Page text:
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Personally, I'd contact the local inspectors. That's just plain dangerous. I dont like causing people trouble with the law, but in this case its for their own good,
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Personally, I'd just fix it. The inspector is going to insist it be fixed anyway so why involve him?
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wrote:

I completely agree, but the OP said it's not his own home and the homeowner DIY and feels he did the right thing. I'd at least tell the homeowner that the inspectors are going to find it eventyually and that it's not safe. If the connections were in a box, I'd feel much better about it.
If it were mine, I'd replace the wire with one full piece, or else place the joints into a box and use split bolts and tape. Just do whichever costs the least. Three split bolts, a box, and tape are already over $20. I have not bought #6 cable in awhile, but I guess around $1.50 a foot. A 20 foot run would cost $30 and save lots of work. Those shorter peices can still be used for other jobs. (or sold on ebay)
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TURTLE wrote:

Just my opinion:
I *might* solder (braze would be a more accurate term) a large grounded wire to splice it, but I would use high silver content (like 40% Ag) silver solder. Even if the joint were to heat up, it will not melt the silver solder and open the connection like it might with lead/tin solder. I would not use soft solder -- if I had a good enough mechanical connection to trust soft solder, it wouldn't need the solder.
Bob
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This is Turtle.
i don't trust soft solider for any electricial connection over 10 amps.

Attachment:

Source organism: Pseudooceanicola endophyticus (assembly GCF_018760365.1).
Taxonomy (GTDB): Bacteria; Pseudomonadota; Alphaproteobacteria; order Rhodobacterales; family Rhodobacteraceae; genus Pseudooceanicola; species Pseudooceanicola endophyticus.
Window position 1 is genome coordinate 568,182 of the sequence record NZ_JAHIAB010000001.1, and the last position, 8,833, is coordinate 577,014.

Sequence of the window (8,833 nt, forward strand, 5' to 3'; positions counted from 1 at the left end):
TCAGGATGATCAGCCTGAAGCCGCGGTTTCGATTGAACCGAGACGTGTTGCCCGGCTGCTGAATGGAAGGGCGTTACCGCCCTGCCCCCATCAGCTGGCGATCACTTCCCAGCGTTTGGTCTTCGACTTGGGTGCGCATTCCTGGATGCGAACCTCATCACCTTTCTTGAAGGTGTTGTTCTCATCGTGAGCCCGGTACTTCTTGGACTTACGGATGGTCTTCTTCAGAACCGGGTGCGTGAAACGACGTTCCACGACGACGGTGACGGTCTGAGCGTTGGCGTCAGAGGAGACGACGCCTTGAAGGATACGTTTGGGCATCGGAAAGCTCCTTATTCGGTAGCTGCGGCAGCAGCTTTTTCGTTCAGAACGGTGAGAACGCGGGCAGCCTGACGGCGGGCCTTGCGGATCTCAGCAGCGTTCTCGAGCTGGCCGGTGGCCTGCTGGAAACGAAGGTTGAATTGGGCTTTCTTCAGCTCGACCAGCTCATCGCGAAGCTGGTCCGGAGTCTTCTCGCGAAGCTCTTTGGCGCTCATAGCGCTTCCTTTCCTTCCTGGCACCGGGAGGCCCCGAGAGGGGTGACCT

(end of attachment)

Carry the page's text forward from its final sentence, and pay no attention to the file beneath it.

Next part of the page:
TURTLE
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Can"t for the life of me understand why anyone would go to the trouble of soldering.
Section 110-14 (b) in the 1999 NEC. Says soldering is permissible as long as the wire was twisted together so it is mechanically sound before the solder.
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I had to connect two solid #12 wires to stranded #8. I expect a wire nut would hold it all together, but it just didn't inspire confidence; so I soldered it all before putting the the wire nut on. Couldn't possibly come apart now.
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This is Turtle.
i was looking for a NEC spec that would cut it for a bunch of fires in this area has been started by solidering wires. About a year ago a fire burn the living room of a house pretty bad because of a solidered wires going to a window unit and on to a 220 volt plug in. The Local inspection here will cut it out but the other parts of the country will [ i guess ] use it.
TURTLE
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With stranded wire, solder creates a discontinuity in the flexibility of the wire - it's stiff where the solder has wicked, and flexible beyond that point. So, it's a potential failure, unless there's strain relief behind the joint.
George